According to Melsen et al.,  mini-screws placed in non-keratinized tissue have the highest rate of mobility. This finding is corroborated by Turley et al. who also suggested placing mini-implants in keratinized tissues. The mean width of attached gingiva in the maxilla and the mandible has been documented in males and females . It varies from tooth to tooth and individual to individual, but is usually less than 5 mm. At same time, the height of alveolar bone process is another decisive factor for mini-screw insertion. Kallestal et al.  measured the normal distance between CEJ and the alveolar bone crest (ABC) of 30 eighteen years old patients, and found the mean distance of CEJ-ABC in maxilla amounted to 0.9 or 1.0 mm, as well as 0.7 or 0.8 mm in the mandible. Levin  compared the CEJ-ABC distance of first molar between adult smokers and nonsmokers and the results showed in nonsmoker group, for the upper first molar, the mean distances of CEJ-ABC were 0.73 mm (right) and 0.80 mm (left); whereas for the lower arch, the mean distances were 1.14 mm (left) and 1.07 mm (right). Bergstrom et al.  evaluated the premolars and molars periodontal bone height using CEJ-PBC (periodontal bone crest) distance in snuff users and never-users. The results showed that in never-users group, the mean CEJ-PBC distance was 1.06 (0.9-1.16) mm. In the present study, due to the selected subjects having a healthy periodontal condition, we estimate 1 mm as the normal CEJ-ABC distance. According to these estimates, and in order to have the mini-screw placed in attached gingiva, we set the CEJ as a reference level, the measurements of inter-radicular space in this study were taken in incremental millimeters at 0, 1, 2, 3, 4 and 5 mm from the CEJ in an apical direction, and the alveolar bone mass was evaluated at 1, 2, 3, 4 and 5 mm levels for identifying the most reliable sites for mini-screw placement.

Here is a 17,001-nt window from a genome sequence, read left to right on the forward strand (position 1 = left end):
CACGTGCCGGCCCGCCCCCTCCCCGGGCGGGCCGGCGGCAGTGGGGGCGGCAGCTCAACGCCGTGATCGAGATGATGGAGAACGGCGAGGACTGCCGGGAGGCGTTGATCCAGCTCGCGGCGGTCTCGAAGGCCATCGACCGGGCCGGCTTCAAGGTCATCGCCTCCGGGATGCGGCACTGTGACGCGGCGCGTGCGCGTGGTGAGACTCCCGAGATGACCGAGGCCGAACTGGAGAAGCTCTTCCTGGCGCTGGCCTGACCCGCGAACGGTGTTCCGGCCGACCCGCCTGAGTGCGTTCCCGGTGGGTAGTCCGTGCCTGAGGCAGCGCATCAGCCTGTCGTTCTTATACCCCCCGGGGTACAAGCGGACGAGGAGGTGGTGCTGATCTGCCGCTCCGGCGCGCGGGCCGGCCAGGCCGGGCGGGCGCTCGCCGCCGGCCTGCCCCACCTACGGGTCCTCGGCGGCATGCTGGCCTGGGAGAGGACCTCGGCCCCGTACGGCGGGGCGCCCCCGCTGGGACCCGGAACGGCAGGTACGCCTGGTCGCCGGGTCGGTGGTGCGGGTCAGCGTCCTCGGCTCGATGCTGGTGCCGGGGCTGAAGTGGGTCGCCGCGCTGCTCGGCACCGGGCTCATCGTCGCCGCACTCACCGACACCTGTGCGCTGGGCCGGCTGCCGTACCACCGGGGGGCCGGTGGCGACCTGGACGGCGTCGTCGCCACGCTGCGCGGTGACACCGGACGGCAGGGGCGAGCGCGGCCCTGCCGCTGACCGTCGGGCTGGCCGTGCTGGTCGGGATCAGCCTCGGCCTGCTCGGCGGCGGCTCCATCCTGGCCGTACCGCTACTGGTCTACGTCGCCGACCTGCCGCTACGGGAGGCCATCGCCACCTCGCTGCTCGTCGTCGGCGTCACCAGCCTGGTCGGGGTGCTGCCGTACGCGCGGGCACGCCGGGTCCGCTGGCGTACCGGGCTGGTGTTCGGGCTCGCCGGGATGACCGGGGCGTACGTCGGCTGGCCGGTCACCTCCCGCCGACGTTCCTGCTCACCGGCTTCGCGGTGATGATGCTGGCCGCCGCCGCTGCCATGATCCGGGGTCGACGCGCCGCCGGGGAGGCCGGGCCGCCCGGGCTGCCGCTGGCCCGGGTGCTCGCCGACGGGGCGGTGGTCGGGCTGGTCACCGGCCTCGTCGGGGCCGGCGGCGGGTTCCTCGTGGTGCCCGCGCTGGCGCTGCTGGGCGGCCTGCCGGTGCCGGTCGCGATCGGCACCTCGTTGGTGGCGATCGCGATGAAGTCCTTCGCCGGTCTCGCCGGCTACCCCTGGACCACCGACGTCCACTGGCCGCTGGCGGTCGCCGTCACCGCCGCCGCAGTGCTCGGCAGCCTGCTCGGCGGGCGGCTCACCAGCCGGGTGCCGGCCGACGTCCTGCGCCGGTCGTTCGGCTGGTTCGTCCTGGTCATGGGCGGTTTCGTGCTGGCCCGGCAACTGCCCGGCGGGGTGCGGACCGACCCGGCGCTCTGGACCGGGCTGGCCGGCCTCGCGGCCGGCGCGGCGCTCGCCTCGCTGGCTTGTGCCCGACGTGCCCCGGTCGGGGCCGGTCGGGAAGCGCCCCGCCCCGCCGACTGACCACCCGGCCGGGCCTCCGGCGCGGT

The inter-radicular distance is an important parameter to take in consideration when placing a mini-screw. Previous studies have evaluated the amount of bone mass, and made recommendation as to the best placement sites [10, 11, 13]. Park et al.  evaluated the safe locations for micro-implant placement from the buccal and the palatal sides of the posterior maxillary and mandibular alveolar bones. They recommend mini-screw insertion between the second premolar and the first molar in the maxillary buccal alveolar bone, between the molars in the maxillary palatal alveolar bone, and inter-radicular spaces from the first premolar to the second molar in the mandibular buccal alveolar bone. The results of the current study show that the ideal sites for mini-implants in the upper and lower arch are slightly different. In the maxillary arch, the regions between first and second molars, lateral incisor and canine, central and lateral incisors are too narrow insert mini-screws. However, it is safe to place mini-screws in the residual inter-radicular regions at 3 mm height or above. In the mandible, the regions between incisors and canines are too narrow to do implantation and other regions are proper for mini-screws at 2 mm height or above. Moreover, with the exception of the buccal and medial distances between the roots of the maxillary first and second molars, inter-radicular spaces have an increasing stream in vertical direction The discrepancy between the current results and the previous reports’ might be due to methodology differences.